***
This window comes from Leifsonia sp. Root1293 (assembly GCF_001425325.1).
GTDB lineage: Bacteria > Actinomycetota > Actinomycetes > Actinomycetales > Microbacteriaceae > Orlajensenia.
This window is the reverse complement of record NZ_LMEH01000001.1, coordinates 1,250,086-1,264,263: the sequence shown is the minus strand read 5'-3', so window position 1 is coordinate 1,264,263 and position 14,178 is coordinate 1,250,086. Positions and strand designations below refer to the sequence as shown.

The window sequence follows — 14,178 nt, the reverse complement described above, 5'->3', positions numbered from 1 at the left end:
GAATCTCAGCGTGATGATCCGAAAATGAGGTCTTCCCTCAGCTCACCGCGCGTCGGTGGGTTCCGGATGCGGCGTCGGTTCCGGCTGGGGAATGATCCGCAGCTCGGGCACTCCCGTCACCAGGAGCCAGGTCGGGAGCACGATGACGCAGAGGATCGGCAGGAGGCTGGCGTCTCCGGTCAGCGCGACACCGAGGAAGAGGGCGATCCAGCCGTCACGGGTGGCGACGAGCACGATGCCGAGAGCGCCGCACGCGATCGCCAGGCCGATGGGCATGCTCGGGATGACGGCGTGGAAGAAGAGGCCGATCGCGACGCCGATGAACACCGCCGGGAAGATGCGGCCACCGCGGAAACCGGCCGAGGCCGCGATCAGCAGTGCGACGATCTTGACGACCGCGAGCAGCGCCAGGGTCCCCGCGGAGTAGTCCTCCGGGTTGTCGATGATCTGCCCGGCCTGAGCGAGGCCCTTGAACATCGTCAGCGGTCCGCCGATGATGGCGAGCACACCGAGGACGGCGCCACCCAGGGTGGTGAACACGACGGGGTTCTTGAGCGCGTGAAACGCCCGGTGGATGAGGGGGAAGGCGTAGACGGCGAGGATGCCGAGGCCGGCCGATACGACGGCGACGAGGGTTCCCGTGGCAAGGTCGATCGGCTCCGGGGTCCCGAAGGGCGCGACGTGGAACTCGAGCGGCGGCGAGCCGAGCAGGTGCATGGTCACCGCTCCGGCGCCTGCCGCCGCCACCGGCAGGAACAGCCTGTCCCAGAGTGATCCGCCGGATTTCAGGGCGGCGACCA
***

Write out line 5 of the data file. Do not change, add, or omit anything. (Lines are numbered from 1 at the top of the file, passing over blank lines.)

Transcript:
GAATCTCAGCGTGATGATCCGAAAATGAGGTCTTCCCTCAGCTCACCGCGCGTCGGTGGGTTCCGGATGCGGCGTCGGTTCCGGCTGGGGAATGATCCGCAGCTCGGGCACTCCCGTCACCAGGAGCCAGGTCGGGAGCACGATGACGCAGAGGATCGGCAGGAGGCTGGCGTCTCCGGTCAGCGCGACACCGAGGAAGAGGGCGATCCAGCCGTCACGGGTGGCGACGAGCACGATGCCGAGAGCGCCGCACGCGATCGCCAGGCCGATGGGCATGCTCGGGATGACGGCGTGGAAGAAGAGGCCGATCGCGACGCCGATGAACACCGCCGGGAAGATGCGGCCACCGCGGAAACCGGCCGAGGCCGCGATCAGCAGTGCGACGATCTTGACGACCGCGAGCAGCGCCAGGGTCCCCGCGGAGTAGTCCTCCGGGTTGTCGATGATCTGCCCGGCCTGAGCGAGGCCCTTGAACATCGTCAGCGGTCCGCCGATGATGGCGAGCACACCGAGGACGGCGCCACCCAGGGTGGTGAACACGACGGGGTTCTTGAGCGCGTGAAACGCCCGGTGGATGAGGGGGAAGGCGTAGACGGCGAGGATGCCGAGGCCGGCCGATACGACGGCGACGAGGGTTCCCGTGGCAAGGTCGATCGGCTCCGGGGTCCCGAAGGGCGCGACGTGGAACTCGAGCGGCGGCGAGCCGAGCAGGTGCATGGTCACCGCTCCGGCGCCTGCCGCCGCCACCGGCAGGAACAGCCTGTCCCAGAGTGATCCGCCGGATTTCAGGGCGGCGACCA